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libkse / libthr bugs?



On Fri, 27 Jun 2003, Mike Makonnen wrote:
> On Fri, 27 Jun 2003 00:26:33 -0400 (EDT)
> Daniel Eischen <eischen_(_at_)_vigrid_(_dot_)_com> wrote:
> 
> > 
> > Signal handling and locks (low-level, CV, mutex, etc) are
> > somewhat difficult to deal with, especially when there are
> > mutexes in libc that the application doesn't even see.
> > 
> 
> Heh. no kidding :-)
> 
> > In general, signals can't be deferred around big locks
> > (mutexes, CVs, rwlocks, etc), but may be around low-level
> > locks (which is what I think your patch is doing).
> 
> Correct. It wasn't designed to solve Marcel's problem. It was to narrow the
> possible culprits down.
> 
> > It is valid for an application to have a thread blocked
> > in pthread_mutex_lock(), pthread_cond_timedwait(), etc,
> > receive a signal.  The signal handler should run, but
> > those functions should not return EINTR; they should
> > continue blocking when the handler returns.
> >
> > It is also valid for a thread to be blocked in fwrite()
> > (or some other libc function that has locking) and
> > receive a signal.
> 
> Yes, this is my understanding as well-- unless they attempt to use a pthreads
> facility or call non-async safe libc routines from signal handlers, in which
> case all bets are off. I believe the pthread_cancel() family of functions is the
> only one that's guaranteed to be async safe.
> 
> 
> > In either case, you also have to handle the the thread
> > _not_ returning normally; it could [sig]longjmp() or
> > setcontext() out of the locked area.  So if you are keeping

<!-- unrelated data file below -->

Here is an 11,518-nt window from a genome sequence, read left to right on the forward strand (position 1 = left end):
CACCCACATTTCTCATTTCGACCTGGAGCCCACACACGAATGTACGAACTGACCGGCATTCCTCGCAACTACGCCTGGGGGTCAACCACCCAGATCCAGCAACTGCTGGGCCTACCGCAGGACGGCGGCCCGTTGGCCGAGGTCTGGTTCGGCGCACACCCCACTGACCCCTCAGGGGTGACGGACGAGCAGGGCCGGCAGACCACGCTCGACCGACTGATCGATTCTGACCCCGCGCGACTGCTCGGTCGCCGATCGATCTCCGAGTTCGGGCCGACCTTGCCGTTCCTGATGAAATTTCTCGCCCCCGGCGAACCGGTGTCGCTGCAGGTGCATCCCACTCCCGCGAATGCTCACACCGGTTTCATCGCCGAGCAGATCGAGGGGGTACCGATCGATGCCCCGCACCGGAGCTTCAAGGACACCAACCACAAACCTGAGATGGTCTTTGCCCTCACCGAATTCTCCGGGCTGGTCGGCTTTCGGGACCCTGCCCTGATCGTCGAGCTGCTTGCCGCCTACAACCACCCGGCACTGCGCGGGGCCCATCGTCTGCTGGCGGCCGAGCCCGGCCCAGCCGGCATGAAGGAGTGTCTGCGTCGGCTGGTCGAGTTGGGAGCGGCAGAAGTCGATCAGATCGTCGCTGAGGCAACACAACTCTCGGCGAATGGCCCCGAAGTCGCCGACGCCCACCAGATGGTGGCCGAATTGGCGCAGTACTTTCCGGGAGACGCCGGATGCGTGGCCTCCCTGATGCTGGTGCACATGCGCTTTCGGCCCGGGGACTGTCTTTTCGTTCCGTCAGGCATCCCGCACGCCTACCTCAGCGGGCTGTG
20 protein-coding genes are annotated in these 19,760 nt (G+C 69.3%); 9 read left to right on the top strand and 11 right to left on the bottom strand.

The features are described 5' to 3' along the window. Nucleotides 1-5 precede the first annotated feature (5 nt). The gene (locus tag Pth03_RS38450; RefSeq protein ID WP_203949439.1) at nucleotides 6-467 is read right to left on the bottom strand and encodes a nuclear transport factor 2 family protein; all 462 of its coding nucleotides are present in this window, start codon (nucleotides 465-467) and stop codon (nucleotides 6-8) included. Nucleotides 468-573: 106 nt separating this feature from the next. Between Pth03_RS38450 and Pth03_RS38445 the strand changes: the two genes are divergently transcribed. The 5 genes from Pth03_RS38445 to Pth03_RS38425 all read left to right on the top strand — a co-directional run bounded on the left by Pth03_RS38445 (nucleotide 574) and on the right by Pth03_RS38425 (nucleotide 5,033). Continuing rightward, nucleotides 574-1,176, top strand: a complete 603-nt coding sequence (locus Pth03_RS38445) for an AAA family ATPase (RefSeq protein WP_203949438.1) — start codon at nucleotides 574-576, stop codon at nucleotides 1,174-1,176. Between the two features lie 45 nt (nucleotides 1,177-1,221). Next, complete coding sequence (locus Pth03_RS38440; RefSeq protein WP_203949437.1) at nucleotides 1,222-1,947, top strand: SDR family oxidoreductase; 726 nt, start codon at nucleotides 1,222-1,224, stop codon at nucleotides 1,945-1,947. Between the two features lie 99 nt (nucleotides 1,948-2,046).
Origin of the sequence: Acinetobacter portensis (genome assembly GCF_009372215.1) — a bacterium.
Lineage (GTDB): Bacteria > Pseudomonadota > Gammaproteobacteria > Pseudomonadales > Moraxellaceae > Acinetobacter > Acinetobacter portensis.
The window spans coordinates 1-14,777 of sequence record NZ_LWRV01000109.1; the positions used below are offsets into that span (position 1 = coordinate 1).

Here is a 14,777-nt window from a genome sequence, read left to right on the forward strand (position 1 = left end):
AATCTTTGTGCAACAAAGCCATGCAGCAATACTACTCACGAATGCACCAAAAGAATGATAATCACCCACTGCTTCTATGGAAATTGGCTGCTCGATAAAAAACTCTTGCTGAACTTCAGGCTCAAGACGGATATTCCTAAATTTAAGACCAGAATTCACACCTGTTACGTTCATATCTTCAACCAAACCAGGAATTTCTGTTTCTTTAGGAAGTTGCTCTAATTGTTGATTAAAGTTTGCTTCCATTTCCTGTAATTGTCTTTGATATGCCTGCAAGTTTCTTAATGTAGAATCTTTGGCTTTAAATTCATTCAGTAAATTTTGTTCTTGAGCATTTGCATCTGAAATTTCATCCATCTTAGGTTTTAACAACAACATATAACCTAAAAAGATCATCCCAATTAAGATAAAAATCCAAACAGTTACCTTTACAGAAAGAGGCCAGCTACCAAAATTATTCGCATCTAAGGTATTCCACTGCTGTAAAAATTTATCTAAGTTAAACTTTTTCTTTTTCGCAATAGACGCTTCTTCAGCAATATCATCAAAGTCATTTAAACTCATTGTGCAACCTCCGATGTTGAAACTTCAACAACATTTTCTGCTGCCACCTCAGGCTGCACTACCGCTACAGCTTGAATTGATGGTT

> > any internal queues for mutexes, CVs, etc, you have
> > to ensure the thread is removed from the queue before
> > the signal handler is invoked, and then reinsert the
> > thread back into the queue if the signal handler
> > returns normally.
> 
> This is what I don't understand very well. Is it necessary in a 1:1 library? I
> can understand this sort of behind-the-scenes manipultaion in lic_r or libkse,
> where the uts might need to be protected from those kinds of situations. But for
> libthr, where all scheduling and signaling is taken care of in the kernel I
> would be inclined to say "all bets are off." As I wrote earlier, it's my
> understanding that the only pthreads routines you can rely on to be async safe
> are pthread_cancel() and friends.
> 
> I admit I could be grossly misunderstanding the situation, in which case I
> would really appreciate a clarification.

To answer your first question, yes, I think it's necessary.
Here's an example:

	void
	sigalarmhandler(int sig)
	{
		longjmp(env, 1);
	}

	int
	somenslookup(...)
	{
		...
		alarm(5);	/* Wait a maximum of 5 seconds. */
		if (setjmp(env) == 0) {
			nsdispatch(...);
			return (0);
		}
		return (-1);
	}

Now perhaps this isn't the best example; imagine using
something that used malloc()/free() or any one of the other
locked libc functions.  There is also the use of application
level-locks which should work similarly, but by using libc
example I avoid any argument about "the application shouldn't
be doing that" :-)

It's also possible that the thread calls the same set
of libc functions again, and if it isn't removed from
the internal mutex queue, then you'd get the exact
error message Marcel was seeing (already on mutexq).

-- 
Dan Eischen